(AFP) — The World Health Organization’s (WHO) chief said Monday that all hypotheses on the COVID-19 pandemic’s origins remained open and needed further study, based on international experts’ report on their mission to Wuhan.
Director-general Tedros Adhanom Ghebreyesus said the UN health agency had received the report over the weekend, adding that all theories on how the virus entered humans remained on the table.
“All hypotheses are open, from what I read from the report,” Tedros told a virtual press conference in Geneva, adding that they “will need further study”.
A team of international experts visited Wuhan in China in January and February this year, examining and ranking in their subsequent report four possible pathways by which SARS-CoV-2 — the virus that causes COVID-19 disease — might have entered humans before spreading around the world.
AFP obtained a copy of the final report ahead of its official publication on Tuesday.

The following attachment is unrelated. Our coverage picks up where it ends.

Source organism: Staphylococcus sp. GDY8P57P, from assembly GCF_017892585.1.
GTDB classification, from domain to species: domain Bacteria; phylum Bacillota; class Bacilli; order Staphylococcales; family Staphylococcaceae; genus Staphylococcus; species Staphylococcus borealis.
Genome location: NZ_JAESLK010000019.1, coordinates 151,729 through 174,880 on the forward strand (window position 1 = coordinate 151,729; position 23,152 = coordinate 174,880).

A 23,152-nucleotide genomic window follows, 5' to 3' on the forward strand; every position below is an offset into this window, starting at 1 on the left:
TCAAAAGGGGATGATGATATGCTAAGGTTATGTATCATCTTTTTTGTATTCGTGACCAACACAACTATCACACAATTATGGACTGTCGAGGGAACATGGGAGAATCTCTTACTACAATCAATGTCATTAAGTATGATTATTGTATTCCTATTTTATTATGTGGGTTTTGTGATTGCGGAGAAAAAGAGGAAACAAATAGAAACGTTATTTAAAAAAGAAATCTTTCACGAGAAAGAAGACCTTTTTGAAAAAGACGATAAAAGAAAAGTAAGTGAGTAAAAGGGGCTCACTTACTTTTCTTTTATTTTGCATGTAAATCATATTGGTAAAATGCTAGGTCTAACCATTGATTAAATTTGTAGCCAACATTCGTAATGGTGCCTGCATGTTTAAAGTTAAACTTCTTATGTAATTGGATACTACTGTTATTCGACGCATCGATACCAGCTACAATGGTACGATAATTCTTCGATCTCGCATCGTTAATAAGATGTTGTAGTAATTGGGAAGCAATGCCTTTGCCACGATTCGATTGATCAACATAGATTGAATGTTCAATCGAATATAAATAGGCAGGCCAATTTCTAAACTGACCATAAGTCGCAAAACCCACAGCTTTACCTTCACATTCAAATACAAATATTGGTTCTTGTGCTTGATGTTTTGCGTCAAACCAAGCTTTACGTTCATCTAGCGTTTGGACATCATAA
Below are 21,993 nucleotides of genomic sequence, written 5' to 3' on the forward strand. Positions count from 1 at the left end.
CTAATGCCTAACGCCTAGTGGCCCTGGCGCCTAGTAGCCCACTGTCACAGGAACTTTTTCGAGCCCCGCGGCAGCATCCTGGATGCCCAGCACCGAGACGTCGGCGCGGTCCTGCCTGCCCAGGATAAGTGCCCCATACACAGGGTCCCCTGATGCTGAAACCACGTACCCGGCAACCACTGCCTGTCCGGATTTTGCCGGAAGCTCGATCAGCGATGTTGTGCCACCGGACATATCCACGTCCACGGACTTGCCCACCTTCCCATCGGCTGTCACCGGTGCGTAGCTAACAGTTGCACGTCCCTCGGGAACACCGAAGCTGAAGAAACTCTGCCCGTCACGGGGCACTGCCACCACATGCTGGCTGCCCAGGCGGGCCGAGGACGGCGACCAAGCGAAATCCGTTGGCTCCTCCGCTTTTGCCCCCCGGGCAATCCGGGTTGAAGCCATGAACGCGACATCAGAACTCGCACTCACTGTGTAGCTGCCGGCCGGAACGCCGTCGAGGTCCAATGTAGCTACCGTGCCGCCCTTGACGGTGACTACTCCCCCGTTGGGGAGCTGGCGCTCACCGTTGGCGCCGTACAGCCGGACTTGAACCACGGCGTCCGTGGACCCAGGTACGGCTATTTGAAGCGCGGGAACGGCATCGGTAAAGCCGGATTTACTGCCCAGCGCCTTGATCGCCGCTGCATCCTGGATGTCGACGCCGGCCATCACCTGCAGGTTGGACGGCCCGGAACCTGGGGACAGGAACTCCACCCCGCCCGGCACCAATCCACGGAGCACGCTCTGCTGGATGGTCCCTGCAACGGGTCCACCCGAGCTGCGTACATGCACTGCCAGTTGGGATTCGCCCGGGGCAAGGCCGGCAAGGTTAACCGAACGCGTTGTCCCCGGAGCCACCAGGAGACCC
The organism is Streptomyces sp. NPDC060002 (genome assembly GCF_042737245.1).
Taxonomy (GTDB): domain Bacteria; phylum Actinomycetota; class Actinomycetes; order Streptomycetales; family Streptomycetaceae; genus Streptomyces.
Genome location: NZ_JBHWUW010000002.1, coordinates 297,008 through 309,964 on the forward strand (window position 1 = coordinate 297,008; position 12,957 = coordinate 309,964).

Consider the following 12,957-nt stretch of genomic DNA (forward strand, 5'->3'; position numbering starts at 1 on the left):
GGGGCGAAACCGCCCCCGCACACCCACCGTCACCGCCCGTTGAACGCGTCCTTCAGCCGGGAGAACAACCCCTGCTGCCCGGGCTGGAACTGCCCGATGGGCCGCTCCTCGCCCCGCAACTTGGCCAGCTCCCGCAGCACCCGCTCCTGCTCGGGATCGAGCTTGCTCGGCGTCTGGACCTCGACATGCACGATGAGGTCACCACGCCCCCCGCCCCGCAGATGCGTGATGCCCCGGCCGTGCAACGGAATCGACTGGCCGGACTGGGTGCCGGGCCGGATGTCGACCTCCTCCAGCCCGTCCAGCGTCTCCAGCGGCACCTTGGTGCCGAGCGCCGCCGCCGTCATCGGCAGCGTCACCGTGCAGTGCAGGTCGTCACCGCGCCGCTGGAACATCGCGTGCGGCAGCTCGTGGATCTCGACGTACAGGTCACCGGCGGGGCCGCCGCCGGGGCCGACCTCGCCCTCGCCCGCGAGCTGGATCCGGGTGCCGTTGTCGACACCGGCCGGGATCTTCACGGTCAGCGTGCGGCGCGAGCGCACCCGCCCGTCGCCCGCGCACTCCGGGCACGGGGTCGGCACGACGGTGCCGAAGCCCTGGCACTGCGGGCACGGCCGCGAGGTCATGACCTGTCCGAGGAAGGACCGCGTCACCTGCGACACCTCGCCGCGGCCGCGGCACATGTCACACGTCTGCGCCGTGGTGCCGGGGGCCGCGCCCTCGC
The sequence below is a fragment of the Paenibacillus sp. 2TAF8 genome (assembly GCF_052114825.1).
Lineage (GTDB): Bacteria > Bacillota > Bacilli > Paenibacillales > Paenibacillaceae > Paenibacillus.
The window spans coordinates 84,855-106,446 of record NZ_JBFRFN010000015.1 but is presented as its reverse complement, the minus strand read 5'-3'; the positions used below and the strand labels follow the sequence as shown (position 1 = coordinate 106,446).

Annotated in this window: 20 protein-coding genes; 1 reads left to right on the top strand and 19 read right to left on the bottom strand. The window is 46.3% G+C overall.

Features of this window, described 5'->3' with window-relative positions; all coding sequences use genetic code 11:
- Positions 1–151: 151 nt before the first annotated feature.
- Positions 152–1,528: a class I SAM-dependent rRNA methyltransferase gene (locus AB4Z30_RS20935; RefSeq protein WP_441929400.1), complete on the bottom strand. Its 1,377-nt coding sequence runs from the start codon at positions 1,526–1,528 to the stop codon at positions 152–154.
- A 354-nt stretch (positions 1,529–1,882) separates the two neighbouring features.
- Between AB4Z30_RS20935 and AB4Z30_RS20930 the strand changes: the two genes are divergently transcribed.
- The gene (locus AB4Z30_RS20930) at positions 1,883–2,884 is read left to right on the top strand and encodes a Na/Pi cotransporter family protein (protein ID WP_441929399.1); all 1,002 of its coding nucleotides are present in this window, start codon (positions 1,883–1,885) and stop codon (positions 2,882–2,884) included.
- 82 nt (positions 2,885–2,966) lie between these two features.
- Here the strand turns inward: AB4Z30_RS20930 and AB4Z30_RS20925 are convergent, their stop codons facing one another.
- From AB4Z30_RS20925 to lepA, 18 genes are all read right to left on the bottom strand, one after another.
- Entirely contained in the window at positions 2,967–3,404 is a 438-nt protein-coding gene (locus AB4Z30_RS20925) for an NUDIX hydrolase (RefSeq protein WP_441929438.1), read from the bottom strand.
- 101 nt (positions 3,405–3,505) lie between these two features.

“WHO has received the full mission report over the weekend on the origins of the SARS-CoV-2 virus from the team that visited Wuhan earlier this year,” Tedros confirmed.
He said a mission briefing would be held between the international experts and the WHO’s 194 member states on Tuesday, after which the report would be published on the organisation’s website.
“We will read the report and discuss, digest its content and next steps with member states,” Tedros said.
“All hypotheses are on the table and warrant complete and further studies, from what I have seen so far.
“I will have more to say following further review and understanding of the report. But for now, all hypotheses will be on the table and will need further study.”
Tedros said the international experts would hold a press conference on Tuesday to discuss their findings.
“Listening to them will be very, very important,” he said.
The report said the virus jumping from bats to humans via an intermediate animal was the most probable scenario, considering it to be a “likely to very likely” pathway.
A direct jump across the species barrier from bats was considered “possible to likely”; introduction from frozen food products was thought “possible”, while a virus laboratory leak was found to be “extremely unlikely”, according to the report seen by AFP.
Tedros was speaking at a press conference alongside German’s development cooperation minister Gerd Muller.